A day away from one of the most effective Jan. 6 committee hearings yet, Seth Meyers processed the shocking testimony of former White House aide Cassidy Hutchinson. Hutchinson told the committee that Trump knew his mob was armed, that his staff planned to storm the Capitol, and that Trump was trying to snatch a wheel from a Secret Service agent when they refused to take him there.
Hutchinson’s testimony was so stunning, Meyers said, that even Fox News “tried to summarize what had happened, and when they were done, they sat there in awkward silence trying to figure out whose turn it was to talk.”
The moment was “like when you get in the car with your parents after they take you to a movie with way more nudity than they expected,” the Late Night host said.
“So the plan has always been for Trump to join the crowd in the Capitol, which, suffice it to say, would have been horrific and impossible to comprehend,” he continued. “And Trump’s cronies, including Mark Meadows, knew things could get ugly to say the least. And Meadows, in particular, didn’t seem to care.’
Hutchinson recalled asking Meadows, the White House chief of staff and her boss, about the plan days before January 6. Meadows didn’t look up from his phone and replied, “There’s a lot going on, Cass. I don’t know, maybe it will get really bad on January 6th.
“He was responding to plans for a coup like an exhausted father who was just told his kids were playing with a bobcat they found in the woods,” Meyers noted.
“So on the one hand, while an unprecedented constitutional crisis was unfolding, there were people like Hutchinson who were at least paying attention and asking questions,” he added. “And then on the other side there were guys like Mark Meadows, who was just totally confused and acted like nothing was wrong. Dude was just scrolling on his phone and ignoring pleas for help like a lifeguard at a swimming pool who has only one guess left in Wordle.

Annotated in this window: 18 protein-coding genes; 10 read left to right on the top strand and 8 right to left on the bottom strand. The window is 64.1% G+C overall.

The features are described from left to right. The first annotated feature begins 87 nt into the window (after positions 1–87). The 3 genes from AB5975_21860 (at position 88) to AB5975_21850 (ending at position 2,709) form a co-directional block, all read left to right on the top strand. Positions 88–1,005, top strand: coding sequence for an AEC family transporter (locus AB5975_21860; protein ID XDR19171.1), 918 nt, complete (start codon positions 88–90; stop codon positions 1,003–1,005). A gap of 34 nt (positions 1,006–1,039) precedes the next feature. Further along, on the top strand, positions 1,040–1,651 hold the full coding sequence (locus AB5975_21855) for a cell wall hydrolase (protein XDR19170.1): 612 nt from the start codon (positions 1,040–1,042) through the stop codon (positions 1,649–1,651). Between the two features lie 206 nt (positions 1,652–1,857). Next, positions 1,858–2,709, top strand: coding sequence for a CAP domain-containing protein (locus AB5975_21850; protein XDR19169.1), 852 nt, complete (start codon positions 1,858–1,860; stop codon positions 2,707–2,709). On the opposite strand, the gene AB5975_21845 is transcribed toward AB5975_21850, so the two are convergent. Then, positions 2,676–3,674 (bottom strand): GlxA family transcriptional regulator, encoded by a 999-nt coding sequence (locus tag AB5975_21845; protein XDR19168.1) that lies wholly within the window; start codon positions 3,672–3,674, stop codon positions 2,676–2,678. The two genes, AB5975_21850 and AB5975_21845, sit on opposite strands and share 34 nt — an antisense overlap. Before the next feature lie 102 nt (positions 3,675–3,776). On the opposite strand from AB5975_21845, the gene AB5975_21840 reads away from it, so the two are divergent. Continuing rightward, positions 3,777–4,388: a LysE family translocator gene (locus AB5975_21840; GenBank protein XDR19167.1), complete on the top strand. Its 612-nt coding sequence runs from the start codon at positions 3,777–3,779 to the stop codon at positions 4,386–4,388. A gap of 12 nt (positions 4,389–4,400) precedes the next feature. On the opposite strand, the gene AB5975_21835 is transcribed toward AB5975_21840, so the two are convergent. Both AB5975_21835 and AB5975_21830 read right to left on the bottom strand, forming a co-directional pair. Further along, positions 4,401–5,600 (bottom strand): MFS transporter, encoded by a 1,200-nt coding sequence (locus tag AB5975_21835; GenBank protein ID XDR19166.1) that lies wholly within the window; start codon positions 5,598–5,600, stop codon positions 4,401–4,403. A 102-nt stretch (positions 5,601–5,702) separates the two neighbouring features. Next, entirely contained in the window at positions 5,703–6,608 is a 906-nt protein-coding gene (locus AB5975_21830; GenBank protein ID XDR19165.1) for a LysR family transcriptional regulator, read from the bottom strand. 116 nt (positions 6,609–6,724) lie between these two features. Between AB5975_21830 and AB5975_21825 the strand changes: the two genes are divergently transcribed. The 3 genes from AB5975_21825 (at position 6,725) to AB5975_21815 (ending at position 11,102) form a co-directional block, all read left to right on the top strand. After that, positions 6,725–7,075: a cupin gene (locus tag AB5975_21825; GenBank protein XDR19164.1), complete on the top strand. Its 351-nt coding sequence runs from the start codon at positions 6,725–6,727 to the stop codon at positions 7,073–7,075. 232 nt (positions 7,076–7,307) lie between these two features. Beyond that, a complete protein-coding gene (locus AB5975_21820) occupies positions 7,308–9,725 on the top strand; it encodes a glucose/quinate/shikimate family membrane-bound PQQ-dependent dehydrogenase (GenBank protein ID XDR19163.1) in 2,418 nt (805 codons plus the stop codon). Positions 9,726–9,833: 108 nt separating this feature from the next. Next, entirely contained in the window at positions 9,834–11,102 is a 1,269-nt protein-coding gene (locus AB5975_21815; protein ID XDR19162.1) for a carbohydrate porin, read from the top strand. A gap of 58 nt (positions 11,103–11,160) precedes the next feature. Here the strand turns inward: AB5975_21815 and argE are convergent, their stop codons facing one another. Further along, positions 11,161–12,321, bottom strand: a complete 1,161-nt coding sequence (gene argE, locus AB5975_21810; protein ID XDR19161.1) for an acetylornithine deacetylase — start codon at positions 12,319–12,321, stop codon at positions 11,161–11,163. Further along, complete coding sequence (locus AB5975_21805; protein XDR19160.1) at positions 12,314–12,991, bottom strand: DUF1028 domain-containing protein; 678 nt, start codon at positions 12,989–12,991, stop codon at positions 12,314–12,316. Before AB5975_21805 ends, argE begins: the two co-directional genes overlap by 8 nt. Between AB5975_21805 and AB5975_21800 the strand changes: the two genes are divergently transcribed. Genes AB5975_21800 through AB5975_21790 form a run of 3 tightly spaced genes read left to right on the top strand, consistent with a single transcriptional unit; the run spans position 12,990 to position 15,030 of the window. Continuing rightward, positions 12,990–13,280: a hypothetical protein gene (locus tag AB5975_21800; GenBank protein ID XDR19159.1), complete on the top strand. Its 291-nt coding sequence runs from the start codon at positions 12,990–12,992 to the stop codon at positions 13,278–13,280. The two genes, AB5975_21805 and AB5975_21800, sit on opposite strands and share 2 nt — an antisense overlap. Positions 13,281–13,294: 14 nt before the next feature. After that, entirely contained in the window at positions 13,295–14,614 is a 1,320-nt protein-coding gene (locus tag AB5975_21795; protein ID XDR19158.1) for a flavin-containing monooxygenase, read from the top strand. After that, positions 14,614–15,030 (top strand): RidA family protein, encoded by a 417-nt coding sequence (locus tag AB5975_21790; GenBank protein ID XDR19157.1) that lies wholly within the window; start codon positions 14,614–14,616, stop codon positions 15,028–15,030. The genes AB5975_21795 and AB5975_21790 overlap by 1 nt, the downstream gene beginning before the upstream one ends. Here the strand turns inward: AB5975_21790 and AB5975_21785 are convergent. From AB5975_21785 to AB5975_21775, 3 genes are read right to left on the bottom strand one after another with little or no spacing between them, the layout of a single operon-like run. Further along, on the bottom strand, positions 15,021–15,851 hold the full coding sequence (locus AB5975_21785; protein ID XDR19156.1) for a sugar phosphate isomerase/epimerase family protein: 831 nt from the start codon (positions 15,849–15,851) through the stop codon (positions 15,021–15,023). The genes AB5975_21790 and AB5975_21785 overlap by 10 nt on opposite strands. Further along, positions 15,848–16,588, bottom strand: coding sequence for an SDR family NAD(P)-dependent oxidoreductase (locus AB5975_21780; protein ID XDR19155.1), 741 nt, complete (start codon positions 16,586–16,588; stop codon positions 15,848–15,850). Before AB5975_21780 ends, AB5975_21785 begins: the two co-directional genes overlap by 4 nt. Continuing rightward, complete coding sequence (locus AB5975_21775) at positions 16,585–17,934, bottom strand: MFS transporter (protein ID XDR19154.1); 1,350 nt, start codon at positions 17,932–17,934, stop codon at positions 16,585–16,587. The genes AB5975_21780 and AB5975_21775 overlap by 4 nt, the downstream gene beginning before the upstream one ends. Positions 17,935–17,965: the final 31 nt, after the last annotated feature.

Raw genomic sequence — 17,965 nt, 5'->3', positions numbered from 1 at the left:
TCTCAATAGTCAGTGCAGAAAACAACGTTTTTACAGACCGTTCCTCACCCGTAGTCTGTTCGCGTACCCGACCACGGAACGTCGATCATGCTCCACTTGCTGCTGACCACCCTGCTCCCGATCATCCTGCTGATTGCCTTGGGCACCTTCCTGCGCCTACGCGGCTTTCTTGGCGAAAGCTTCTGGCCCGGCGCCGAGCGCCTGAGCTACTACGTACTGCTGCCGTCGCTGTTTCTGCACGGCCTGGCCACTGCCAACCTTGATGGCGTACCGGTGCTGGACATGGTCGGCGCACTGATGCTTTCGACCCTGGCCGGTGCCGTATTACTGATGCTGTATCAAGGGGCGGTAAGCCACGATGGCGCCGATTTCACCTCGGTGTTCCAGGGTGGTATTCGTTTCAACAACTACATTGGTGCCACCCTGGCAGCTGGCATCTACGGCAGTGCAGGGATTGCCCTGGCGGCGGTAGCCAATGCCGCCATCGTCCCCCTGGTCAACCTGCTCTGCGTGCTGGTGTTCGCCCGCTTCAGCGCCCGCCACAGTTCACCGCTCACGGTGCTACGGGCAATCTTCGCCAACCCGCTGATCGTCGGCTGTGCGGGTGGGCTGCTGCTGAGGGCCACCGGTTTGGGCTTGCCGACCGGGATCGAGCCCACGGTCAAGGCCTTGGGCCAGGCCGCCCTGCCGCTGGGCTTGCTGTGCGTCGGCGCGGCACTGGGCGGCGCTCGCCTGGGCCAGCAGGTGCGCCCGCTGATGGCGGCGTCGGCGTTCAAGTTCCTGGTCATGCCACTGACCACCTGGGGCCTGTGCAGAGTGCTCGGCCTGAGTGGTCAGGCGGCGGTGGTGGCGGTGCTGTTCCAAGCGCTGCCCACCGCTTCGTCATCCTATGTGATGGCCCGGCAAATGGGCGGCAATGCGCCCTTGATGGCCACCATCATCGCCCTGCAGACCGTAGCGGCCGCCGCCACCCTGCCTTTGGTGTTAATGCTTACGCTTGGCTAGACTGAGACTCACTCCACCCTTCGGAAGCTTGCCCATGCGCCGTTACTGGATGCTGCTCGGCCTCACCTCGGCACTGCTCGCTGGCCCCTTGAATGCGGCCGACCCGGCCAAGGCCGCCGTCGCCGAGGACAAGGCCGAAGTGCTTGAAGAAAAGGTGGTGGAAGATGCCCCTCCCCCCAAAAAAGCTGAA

“This hearing was really shocking, and I really didn’t think I had the capacity to be shocked anymore,” he continued. Even Fox News seemed dazed and paralyzed by how devastating it was.
“At this point, we don’t need any more evidence. We need the Justice Department to act on it.”
On The Late Show, Stephen Colbert also commented on Hutchinson’s testimony that “was such a game-changer, even Fox News didn’t know how to run it”.
Colbert made a clip of analysis after hearing Fox anchor Brett Baier say “the testimony in itself is really, really powerful” to silence the other two Fox anchors. (A Fox News spokesperson explained that Tuesday was a missed cue between anchors at separate studios in New York and DC.)
“That’s quite a pause,” Colbert noted. “That explains the Fox News tagline: ‘Fair and… indeed yes, we’re still here.'”
In the end, co-anchor Sandra Smith said, “Up to your point, I wonder for the country watching this right now, how much this changes what people believed or didn’t believe.”
“That wasn’t his point at all, Sandra,” Colbert remarked. “I believe his point was a ‘very strong testimony’. Who cares if it changes what viewers believe? Your job is to report the news, not speculate how your audience will react!”
In other bad news for Trump, House Committee Vice Chairman Liz Cheney closed the hearing by raising concerns about possible manipulation of witnesses by an “unknown person.”
“Who could it be?” said Colbert, breaking out his Trump impression. “How stupid do you have to be to commit crimes while being investigated for other crimes?”
And in The Daily Show, Trevor Noah explored the chilling ramifications of the Supreme Court’s decision to overturn Roe v Wade last week. “Since the Supreme Court ruled that having a child is a sacred choice between a woman and her state legislature, abortion laws have been chaotic,” he said. Some states have banned abortions, others have protected the right to the procedure, and others have banned it only to get their courts to overturn that ban until they ban it.
“So right now, women’s reproductive rights are as unpredictable as the McRib — it’s here, it’s gone, it’s here, it’s gone, it’s back!” Noah explained.
To enforce bans in certain states, aggressive prosecutors could use data from period-tracking apps or search history to prove that women have requested an abortion. “Which is a very unhealthy habit in a relationship in the first place,” Noah said. “You’re not looking in anyone’s phone, okay? It destroys trust. Do not do it. And also, what a shit world for women to live in.
“You should be using your phone for everything, especially keeping track of your period or where to find an abortion clinic,” he continued. “Like how are you going to search for abortion pills without Google? Are you just going to write a question on a piece of paper, throw it out the window and hope for the best?
“That’s where we are in America now: women who take care of their own health have to cover their tracks online as if they were planning a robbery,” he concluded. “They have to turn off location services, they have to talk to each other through encrypted apps. They must kill the Duolingo owl before he betrays them in English and Italian.”